After the Successful Manhunt
Public Information Officer, Sheriff and Incident Commander review the latest information. Photos by Terry Allen, Pinedale Online!
Bagging evidence and recording location. They agreed to photo if two of them could turn their faces away.
by Terry Allen
May 22, 2016
May 18, 2016:
At the Incident Command Center set up at the Tip Top Search & Rescue building in Pinedale, Sgt. Katherine Petersen, the Sublette County Sheriff Officeís Public Information Officer, allowed me into the Command Center to take a news photo as long as I agreed to crop out portions that had to remain confidential. Sgt. Petersen stated the search for the truck and weapons was concentrated in the Half Moon Lake area.
"Yesterday we concluded the visual inspection around the boat ramp areas of both Fremont and Half Moon Lakes," she said. "DCI (Department of Criminal Investigation) have several teams on foot in the Half Moon area looking for weapons. Finding the weapons is our top priority. There is presently no word on the gauge of weapons."
I took a drive up to Half Moon Lake and drove down the dirt road toward the lodge. I came upon a team of men who looked more like civilians. Some had more beard and longer hair than normal regulation. The clothes also looked very casual. They were bagging what looked like common roadside trash while one of them recorded what it was and the location on a recording device. I asked to take their picture and they were agreeable as long as a couple of them could turn their back to the camera. They referred all questions to DCI-Cheyenne. I asked if it was okay to drive to the boat dock for a photo and to the trail head for a photo and they agreed.
As I was coming back from the boat dock, Sgt. Petersen arrived and stated that with so many media arriving, it would be best if they closed access to eliminate the possibility of our presence compromising evidence collection.
I drove back to the Incident Command Center and spoke with Sgt. Petersen further. "There is no word on the gauge of the weapons we are looking for yet," Petersen said. "Utah Department of Public Safety is interested in sending their own equipment including a helicopter, a sonar boat and a dive team. At this point we donít know if there is a connection between the missing truck and the suspects."
At this point, I drove to all of the areas mentioned by law enforcement staff and took notes and photos.
At the end of the day I went back to Incident Command and spoke with Incident Commander, Colonel Mark Farrell.
"DCI is called anytime there is a death," he said. Right now, we donít have any evidence linking the two crimes. We have two specific goals at this point. 1. Finding the truck and a link to this area. 2. Finding the four weapons that were reported to be in Derekís possession. In all likelihood though, weíll never find the weapons. Some of the agencies involved in these searches are, The Lincoln County Sheriffís Office, The Centerville Police Department, The Utah Department of Public Safety, Utah Transit Authority Police, Wyoming Highway Patrol, The US Marshalís Service, The National Forest Service Law Enforcement, Bureau of Alcohol Tobacco and Firearms (ATF), The Federal Bureau of Investigations (FBI), Wyoming Division of Criminal Investigations (DCI), Sublette County Unified Fire, Sublette County EMS, Rock Springs Police Department, Green River Police Department, and the Sweetwater County Sheriffís Office."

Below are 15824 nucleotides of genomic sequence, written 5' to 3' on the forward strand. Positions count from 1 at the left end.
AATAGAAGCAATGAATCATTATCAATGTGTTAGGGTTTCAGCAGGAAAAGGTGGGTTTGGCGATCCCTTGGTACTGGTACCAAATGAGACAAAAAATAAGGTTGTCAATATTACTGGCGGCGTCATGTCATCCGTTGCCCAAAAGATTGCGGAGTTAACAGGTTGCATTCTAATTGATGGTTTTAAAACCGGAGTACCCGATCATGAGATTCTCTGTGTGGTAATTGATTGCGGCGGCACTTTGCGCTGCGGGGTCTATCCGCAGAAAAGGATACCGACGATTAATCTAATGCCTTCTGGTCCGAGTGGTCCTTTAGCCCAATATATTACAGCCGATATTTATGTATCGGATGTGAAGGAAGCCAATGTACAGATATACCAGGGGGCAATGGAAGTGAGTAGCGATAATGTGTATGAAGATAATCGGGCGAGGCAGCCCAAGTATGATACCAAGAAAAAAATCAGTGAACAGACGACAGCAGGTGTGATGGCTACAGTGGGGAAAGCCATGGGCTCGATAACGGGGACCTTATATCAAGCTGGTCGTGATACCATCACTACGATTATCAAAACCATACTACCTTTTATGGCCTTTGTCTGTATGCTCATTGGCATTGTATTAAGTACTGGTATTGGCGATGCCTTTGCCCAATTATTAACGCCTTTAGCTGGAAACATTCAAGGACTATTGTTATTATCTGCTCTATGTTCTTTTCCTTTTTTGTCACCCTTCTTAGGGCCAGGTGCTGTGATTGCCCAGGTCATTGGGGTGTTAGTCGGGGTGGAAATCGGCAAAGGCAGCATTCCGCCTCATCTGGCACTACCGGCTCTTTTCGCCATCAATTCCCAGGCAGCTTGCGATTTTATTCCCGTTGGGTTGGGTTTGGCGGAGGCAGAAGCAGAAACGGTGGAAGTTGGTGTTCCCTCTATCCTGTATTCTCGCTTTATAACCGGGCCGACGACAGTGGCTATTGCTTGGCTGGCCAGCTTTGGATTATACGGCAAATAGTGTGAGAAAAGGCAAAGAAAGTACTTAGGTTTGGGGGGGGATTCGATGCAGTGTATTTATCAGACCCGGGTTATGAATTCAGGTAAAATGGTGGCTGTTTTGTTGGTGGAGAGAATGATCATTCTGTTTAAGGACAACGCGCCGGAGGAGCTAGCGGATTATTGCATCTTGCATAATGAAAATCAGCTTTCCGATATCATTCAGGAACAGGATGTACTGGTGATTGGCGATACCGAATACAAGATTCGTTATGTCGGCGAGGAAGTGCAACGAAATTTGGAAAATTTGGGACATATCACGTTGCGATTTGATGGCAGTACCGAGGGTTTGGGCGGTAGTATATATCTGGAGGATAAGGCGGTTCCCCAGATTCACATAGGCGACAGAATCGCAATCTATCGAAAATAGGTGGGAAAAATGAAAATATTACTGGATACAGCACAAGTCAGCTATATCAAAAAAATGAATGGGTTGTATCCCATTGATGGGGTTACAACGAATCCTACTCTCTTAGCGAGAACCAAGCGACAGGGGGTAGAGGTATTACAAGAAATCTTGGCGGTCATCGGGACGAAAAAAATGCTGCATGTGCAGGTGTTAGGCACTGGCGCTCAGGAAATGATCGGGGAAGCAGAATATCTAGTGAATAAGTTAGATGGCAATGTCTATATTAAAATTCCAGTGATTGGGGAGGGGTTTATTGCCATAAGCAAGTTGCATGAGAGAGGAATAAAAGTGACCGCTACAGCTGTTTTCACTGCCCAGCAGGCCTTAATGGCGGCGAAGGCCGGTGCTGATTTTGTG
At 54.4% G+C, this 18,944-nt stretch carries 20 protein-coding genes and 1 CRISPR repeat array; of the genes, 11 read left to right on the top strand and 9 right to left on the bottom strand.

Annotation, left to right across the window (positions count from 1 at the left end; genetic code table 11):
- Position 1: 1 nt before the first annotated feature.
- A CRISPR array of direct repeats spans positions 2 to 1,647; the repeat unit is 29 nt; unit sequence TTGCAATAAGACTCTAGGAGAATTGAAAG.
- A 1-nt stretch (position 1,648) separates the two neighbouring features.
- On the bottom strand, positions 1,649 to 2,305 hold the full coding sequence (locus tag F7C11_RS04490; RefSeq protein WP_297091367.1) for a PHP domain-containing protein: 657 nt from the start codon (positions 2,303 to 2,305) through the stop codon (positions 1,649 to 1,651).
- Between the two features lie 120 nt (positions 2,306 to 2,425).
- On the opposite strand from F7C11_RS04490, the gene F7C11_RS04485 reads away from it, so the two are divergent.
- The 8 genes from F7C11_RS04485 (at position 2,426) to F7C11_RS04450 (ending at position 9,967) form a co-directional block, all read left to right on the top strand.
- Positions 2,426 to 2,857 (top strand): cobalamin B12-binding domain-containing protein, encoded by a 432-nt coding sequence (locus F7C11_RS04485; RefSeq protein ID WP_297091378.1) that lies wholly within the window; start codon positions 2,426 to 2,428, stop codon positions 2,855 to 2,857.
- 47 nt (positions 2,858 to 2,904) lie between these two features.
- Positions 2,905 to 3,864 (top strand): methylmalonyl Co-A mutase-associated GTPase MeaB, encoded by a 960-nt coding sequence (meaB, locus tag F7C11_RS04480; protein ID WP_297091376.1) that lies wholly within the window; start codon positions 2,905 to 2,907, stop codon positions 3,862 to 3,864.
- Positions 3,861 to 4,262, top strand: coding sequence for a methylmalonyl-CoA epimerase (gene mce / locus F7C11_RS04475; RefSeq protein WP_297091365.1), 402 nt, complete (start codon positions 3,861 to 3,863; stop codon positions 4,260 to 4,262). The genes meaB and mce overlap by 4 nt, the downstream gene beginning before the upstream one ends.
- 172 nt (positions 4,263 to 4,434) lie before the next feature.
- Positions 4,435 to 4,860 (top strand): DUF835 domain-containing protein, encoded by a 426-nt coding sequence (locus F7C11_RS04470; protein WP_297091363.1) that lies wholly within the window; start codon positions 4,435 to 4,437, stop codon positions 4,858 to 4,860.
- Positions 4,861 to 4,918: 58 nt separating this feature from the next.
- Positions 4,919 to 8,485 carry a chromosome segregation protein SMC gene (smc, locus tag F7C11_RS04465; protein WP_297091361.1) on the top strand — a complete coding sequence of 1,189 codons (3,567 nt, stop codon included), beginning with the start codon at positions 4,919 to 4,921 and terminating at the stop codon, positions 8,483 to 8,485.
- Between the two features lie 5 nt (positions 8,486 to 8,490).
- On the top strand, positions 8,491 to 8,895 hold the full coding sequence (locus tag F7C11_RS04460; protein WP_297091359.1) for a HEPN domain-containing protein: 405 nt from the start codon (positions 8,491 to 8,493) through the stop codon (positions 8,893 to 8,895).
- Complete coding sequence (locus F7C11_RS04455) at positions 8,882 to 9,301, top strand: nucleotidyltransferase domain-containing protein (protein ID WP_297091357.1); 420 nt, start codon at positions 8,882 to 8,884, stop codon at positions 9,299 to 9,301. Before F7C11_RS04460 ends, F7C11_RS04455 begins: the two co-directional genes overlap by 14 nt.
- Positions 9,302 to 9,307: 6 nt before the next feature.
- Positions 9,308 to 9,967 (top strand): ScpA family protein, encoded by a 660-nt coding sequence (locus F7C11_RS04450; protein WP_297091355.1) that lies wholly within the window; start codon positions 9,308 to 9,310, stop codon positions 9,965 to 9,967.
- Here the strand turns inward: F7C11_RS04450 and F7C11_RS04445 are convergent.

May 19, 2016:
I arrived at the main entrance to Half Moon Lake. Way down below on the lake, the expected sonar boat from Utah had arrived and was searching in a grid pattern in the area of the boat dock. Wyoming Highway Patrol Trooper, J.B. Moeller was standing beside his vehicle just offside the pavement. "Iím just here to help with the roadblock and to make sure no one interferes," he said.
Sheriff Haskell and Sgt. Petersen arrived on the scene as did a number of Utah media vans full of cameramen, producers and commentators. I stood beside Sheriff Haskell and we spoke as he was fitted with his microphone for his interview. "We know the water is shallow and normally a truck wouldnít sink all the way," he said. "But, sometimes strange things happen. It could float out to deeper water and flip upside down. The bottom side of trucks is usually dark, so they would be hard to see from the surface." As we spoke, what looked like a civilian Beechcraft Bonanza began doing a circle around Half Moon Lake. "Yes, it is a civilian aircraft," Haskell said. "Right now, we donít see a need to block airspace."
The interview began. The producer asked the sheriff if heíd mind taking off his sunglasses, so he did, but squinted in the bright sun. Sgt. Petersen sat on the rail fence checking messages on her phone. The airplane moved about half a mile north and began a wide circle over the Kelly Park Nordic ski area.
Then the plane bank hard into a tight circle. About a minute later, Sgt. Petersenís phone rang. Coincidentally, the interview ended. Casually, Sgt. Petersen got down off the fence and thanked the news team and went to the side of the sheriff.
The sheriff then got in his vehicle rolled up his windows and got on the radio. Sgt. Petersen went to her vehicle and drove down the mountain. Trooper Moeller got into his patrol car and repositioned it on the highway leading uphill, where Kelly Park was located. I looked around at the four news teams and no one seemed to notice the activity. I walked over to Trooper Moeller asked if they had just found the truck. "I donít know," he said. "Iíve just been ordered to restrict traffic uphill."